Not sure where I bought the small bottle of it I have – either Ebay or Amazon, I’d guess – but I’ve been using the same 2 oz bottle of it for at least 3 years now. The stuff seems to last forever.

Here are the search results for it (with the LONG links shortened): 

-on Ebay:

-and Amazon:

Anyway, I love this white-glue-like stuff, and I’ll bet you will, too. Just cut your scrap paper into quarters with your paper cutter and clamp a stack together. I use a pair of wood furring strips held together in shop vise or with a pair of C-clamps, but any way you can find to clamp a stack 3/8″ to 1/2″ thick with the sheets aligned on one end, will do. 

Clamp together with the aligned edge held horizontally, then use a cotton  swab to dab the compound onto the clamped edge. Wait 30 minutes or so, and apply a second coat. I normally just leave a pair of pads in the vise or clamps overnight. 

Once the compound has dried – and it dries pretty fast – you end up with a 4-1/4″ by 5-1/2″ notepad with sheets that tear off like those sold in stores. 

Wish I could remember who clued me in on this stuff. Sure is nice to have a use for all the paper that would otherwise get scrapped, and it saves money, too. 

Hope that little tip’s helpful. 

God bless you and yours, 

Dave Harnish

“Nearly all men can stand adversity, but if you want to test a man’s character, give him power.” – Abraham Lincoln


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The Trouble With Galvanized Water Pipe

Welcome! I’m finally back among the living again, those rumors of my death having been greatly exaggerated. 😉 

Anyway, I wanted to tell you about the problem we recently had with the hot water just trickling into our clothes washer. The cold flow was fine, which is just the opposite of what you normally see with washer fill issues, so it got my attention.

Taking a look at the washer water supply lines, the only part of the cobbled-together hot line that wasn’t either copper or PVC was a single ancient galvanized 1/2″ pipe coupler, so I started there.

Turns out, that was the place to start. The hole in the center of the coupler was rusted nearly closed, with only about 1/8 inch left to pass hot water!

We’ve lived in this old farmhouse for nearly 40 years, and that fitting was in place for at least that long, so it does take a while for one to rust closed. Thought I’d give you a “heads-up” on the possibility, though, just in case you run into something similar. It’s just another one of those things that make you say “hmmm”. 

Hope that’s helpful.

God bless you and yours,
Dave Harnish

John 14:6

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A Quick Sheetrock Finishing Tip

Wish I’d thought of this one years ago! 

We have a crew of pros hanging some new sheetrock here at the old farm house, and something one of the guys did the other day caused me to have an “AHA” moment (along with a “duh – why have I never thought of that?”) 

I’ve always struggled with taping and spackling those doggoned corners, even with a good corner trowel, but this simple trick makes it much easier. Just tape the horizontal “crown” corners where the walls meet the ceiling, and let them dry overnight. THEN come back and tape the vertical corners the next day, and the job will be way easier, with a lot less fuss and wasted time.

Live and learn…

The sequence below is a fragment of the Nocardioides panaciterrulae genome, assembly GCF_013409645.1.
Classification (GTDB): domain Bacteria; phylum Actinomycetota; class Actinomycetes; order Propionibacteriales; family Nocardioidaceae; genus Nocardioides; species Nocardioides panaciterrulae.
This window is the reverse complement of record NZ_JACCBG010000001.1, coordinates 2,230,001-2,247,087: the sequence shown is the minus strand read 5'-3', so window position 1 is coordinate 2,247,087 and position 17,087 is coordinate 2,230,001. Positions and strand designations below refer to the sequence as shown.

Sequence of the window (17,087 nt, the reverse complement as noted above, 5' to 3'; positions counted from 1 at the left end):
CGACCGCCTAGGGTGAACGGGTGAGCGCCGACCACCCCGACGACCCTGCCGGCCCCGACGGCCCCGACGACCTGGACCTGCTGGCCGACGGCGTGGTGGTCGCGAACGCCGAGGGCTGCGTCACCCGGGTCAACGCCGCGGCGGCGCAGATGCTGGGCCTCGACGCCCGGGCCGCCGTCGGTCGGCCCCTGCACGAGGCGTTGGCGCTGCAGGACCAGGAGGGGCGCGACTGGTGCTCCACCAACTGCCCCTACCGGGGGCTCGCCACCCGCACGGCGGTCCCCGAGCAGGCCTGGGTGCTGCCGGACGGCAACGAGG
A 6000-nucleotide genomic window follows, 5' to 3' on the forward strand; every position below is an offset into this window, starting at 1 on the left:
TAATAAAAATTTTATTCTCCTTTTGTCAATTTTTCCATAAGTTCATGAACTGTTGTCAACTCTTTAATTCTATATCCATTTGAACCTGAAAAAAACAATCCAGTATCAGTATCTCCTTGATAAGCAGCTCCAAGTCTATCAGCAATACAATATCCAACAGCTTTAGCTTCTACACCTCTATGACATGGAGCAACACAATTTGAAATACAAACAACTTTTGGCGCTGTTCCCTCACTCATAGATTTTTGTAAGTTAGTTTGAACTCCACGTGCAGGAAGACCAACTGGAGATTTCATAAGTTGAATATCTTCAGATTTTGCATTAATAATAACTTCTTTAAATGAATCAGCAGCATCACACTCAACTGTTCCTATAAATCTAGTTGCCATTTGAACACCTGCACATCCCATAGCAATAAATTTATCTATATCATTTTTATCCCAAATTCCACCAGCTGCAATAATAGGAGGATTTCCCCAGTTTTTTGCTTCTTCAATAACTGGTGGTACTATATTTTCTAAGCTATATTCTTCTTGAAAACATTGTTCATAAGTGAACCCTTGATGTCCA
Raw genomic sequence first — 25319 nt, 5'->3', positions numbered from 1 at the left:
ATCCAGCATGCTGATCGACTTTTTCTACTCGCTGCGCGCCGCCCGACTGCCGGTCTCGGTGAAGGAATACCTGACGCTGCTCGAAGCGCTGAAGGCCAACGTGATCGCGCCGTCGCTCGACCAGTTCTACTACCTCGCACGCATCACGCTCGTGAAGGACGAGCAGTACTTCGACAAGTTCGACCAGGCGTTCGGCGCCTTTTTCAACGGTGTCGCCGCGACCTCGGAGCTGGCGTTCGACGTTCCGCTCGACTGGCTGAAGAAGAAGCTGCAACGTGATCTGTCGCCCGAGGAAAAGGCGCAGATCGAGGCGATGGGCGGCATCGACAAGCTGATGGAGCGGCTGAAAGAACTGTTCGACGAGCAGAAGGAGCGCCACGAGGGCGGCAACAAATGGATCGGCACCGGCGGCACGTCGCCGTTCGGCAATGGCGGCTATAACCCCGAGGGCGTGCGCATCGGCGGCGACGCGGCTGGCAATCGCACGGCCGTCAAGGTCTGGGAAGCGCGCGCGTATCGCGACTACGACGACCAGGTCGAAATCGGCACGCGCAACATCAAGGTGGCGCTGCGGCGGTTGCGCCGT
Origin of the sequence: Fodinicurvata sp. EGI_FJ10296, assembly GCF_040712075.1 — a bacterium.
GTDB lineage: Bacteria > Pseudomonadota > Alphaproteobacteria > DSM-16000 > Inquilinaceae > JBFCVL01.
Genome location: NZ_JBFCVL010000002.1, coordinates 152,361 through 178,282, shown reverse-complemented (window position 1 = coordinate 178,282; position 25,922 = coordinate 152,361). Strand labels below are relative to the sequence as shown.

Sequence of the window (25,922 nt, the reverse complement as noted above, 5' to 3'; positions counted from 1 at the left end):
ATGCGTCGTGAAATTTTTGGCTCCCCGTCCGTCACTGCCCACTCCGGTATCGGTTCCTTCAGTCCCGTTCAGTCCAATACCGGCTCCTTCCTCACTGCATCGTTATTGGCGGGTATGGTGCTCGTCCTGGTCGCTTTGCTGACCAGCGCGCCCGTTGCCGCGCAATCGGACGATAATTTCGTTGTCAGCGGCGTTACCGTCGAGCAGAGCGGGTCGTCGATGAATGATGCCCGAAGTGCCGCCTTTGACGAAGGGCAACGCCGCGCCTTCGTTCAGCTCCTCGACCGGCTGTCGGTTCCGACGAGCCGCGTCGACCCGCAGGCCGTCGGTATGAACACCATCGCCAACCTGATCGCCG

God bless you, 
Dave Harnish
Acts 4:12


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LED Ring Lights – Cheap, Excellent Lighting for a Mill or Drill Press

I recently discovered automotive 12 volt DC LED ring lights, and not only are they really inexpensive, they solve the lighting issues these old eyes were having when using one of the milling machines or the drill press.

He may not have been the first to come up with this, but I first saw these lights used on ChrisB257’s YouTube channel, so a big thanks goes out to him for sharing the idea.

About $12 bought 4 of them on Ebay, shipped from China in about 10 days, and they do a great job when mounted to a machine’s  spindle. I attached the first one to the Grizzly G0759 (G0704) mill temporarily with 4 neodymium magnets to test it. Wow! Definitely worth adding to the other machines, too, although I’ll stick them on with double-sided 3M foam tape to make sure they don’t slide around.


An old cell phone style power “brick” currently supplies 12 volts to this 80mm OD ring of 24 LEDS, through a small rocker switch mounted to the side of the mill’s control box. With lighting coming from all around the spindle there are very few shadows, and I couldn’t be happier with this setup.


Turns out, the 80 mm size fits perfectly on my old Sears drill press spindle, too. Will be ordering smaller ones to fit the tiny Derbyshire mill. They make these rings in quite a few different diameters.

As an aside, to run multiple sets of these in your shop, just scrounge an old PC power supply and run lamp cord or speaker wire from it to each machine. That’s what I  was planning to do before I found this 12V power brick in my bin-full of them (“Yes dear, I save those, because they really come in handy”). The LED’s don’t draw much current and the little brick would probably run all 3 of them, but there’s so much wattage available using the PC supply, you don’t have to worry about that. And I have a feeling these handy little lights will be “multiplying” around the shop, anyway.

It’s actually pretty easy to “load” a PC supply to switch it on. I use an old GE #53 incandescent bulb to load this one and it works great. To learn how to re-purpose a PC supply, just search for articles on the subject; you’ll find lots of them. Here’s one that was useful (although it was way more complex than I needed):

Hope that’s helpful.

God bless you and yours,

Dave Harnish

No Jesus, No Peace.
Know Jesus, Know Peace.

John 3:3